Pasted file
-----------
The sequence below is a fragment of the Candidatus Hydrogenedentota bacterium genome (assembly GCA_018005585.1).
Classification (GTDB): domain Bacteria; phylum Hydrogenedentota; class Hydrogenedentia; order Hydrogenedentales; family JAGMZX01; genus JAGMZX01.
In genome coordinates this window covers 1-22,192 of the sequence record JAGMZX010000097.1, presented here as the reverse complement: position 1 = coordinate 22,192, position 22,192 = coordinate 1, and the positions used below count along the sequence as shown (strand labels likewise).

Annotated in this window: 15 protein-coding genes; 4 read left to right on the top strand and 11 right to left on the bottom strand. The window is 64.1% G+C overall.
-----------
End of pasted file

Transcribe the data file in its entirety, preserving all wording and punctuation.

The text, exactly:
The sequence below is a fragment of the Candidatus Hydrogenedentota bacterium genome (assembly GCA_018005585.1).
Classification (GTDB): domain Bacteria; phylum Hydrogenedentota; class Hydrogenedentia; order Hydrogenedentales; family JAGMZX01; genus JAGMZX01.
In genome coordinates this window covers 1-22,192 of the sequence record JAGMZX010000097.1, presented here as the reverse complement: position 1 = coordinate 22,192, position 22,192 = coordinate 1, and the positions used below count along the sequence as shown (strand labels likewise).

Annotated in this window: 15 protein-coding genes; 4 read left to right on the top strand and 11 right to left on the bottom strand. The window is 64.1% G+C overall.